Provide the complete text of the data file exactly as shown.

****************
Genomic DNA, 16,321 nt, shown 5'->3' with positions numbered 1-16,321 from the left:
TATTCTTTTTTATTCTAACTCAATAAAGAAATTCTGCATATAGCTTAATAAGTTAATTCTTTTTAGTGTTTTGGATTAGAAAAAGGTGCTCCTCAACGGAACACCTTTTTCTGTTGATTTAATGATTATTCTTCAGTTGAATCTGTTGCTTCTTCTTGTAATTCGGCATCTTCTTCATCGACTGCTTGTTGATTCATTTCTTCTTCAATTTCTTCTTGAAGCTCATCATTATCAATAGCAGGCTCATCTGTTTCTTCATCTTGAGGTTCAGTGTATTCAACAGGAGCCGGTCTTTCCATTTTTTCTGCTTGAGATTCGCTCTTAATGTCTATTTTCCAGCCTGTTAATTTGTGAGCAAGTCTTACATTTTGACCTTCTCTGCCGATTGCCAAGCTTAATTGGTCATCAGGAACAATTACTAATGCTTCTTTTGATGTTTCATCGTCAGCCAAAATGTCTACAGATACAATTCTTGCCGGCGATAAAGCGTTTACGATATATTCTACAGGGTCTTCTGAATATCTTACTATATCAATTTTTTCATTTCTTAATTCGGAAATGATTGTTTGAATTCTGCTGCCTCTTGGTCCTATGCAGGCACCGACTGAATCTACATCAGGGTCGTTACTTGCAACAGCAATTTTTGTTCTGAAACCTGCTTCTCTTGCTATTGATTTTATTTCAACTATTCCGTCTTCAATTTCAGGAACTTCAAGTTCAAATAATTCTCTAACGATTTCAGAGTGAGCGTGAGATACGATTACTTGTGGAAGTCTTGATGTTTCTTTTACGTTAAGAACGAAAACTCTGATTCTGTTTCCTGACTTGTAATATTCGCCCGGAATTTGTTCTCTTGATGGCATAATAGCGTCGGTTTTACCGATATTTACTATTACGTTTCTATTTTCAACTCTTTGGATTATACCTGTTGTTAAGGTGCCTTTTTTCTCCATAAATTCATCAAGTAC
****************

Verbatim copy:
Genomic DNA, 16,321 nt, shown 5'->3' with positions numbered 1-16,321 from the left:
TATTCTTTTTTATTCTAACTCAATAAAGAAATTCTGCATATAGCTTAATAAGTTAATTCTTTTTAGTGTTTTGGATTAGAAAAAGGTGCTCCTCAACGGAACACCTTTTTCTGTTGATTTAATGATTATTCTTCAGTTGAATCTGTTGCTTCTTCTTGTAATTCGGCATCTTCTTCATCGACTGCTTGTTGATTCATTTCTTCTTCAATTTCTTCTTGAAGCTCATCATTATCAATAGCAGGCTCATCTGTTTCTTCATCTTGAGGTTCAGTGTATTCAACAGGAGCCGGTCTTTCCATTTTTTCTGCTTGAGATTCGCTCTTAATGTCTATTTTCCAGCCTGTTAATTTGTGAGCAAGTCTTACATTTTGACCTTCTCTGCCGATTGCCAAGCTTAATTGGTCATCAGGAACAATTACTAATGCTTCTTTTGATGTTTCATCGTCAGCCAAAATGTCTACAGATACAATTCTTGCCGGCGATAAAGCGTTTACGATATATTCTACAGGGTCTTCTGAATATCTTACTATATCAATTTTTTCATTTCTTAATTCGGAAATGATTGTTTGAATTCTGCTGCCTCTTGGTCCTATGCAGGCACCGACTGAATCTACATCAGGGTCGTTACTTGCAACAGCAATTTTTGTTCTGAAACCTGCTTCTCTTGCTATTGATTTTATTTCAACTATTCCGTCTTCAATTTCAGGAACTTCAAGTTCAAATAATTCTCTAACGATTTCAGAGTGAGCGTGAGATACGATTACTTGTGGAAGTCTTGATGTTTCTTTTACGTTAAGAACGAAAACTCTGATTCTGTTTCCTGACTTGTAATATTCGCCCGGAATTTGTTCTCTTGATGGCATAATAGCGTCGGTTTTACCGATATTTACTATTACGTTTCTATTTTCAACTCTTTGGATTATACCTGTTGTTAAGGTGCCTTTTTTCTCCATAAATTCATCAAGTAC